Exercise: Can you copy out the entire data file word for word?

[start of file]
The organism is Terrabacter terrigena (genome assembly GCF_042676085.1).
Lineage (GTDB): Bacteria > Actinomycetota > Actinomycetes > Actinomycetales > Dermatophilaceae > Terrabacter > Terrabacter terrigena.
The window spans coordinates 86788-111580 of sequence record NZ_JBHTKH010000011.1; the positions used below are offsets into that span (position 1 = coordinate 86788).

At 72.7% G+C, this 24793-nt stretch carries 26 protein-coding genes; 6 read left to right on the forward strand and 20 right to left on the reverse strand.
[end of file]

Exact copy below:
The organism is Terrabacter terrigena (genome assembly GCF_042676085.1).
Lineage (GTDB): Bacteria > Actinomycetota > Actinomycetes > Actinomycetales > Dermatophilaceae > Terrabacter > Terrabacter terrigena.
The window spans coordinates 86788-111580 of sequence record NZ_JBHTKH010000011.1; the positions used below are offsets into that span (position 1 = coordinate 86788).

At 72.7% G+C, this 24793-nt stretch carries 26 protein-coding genes; 6 read left to right on the forward strand and 20 right to left on the reverse strand.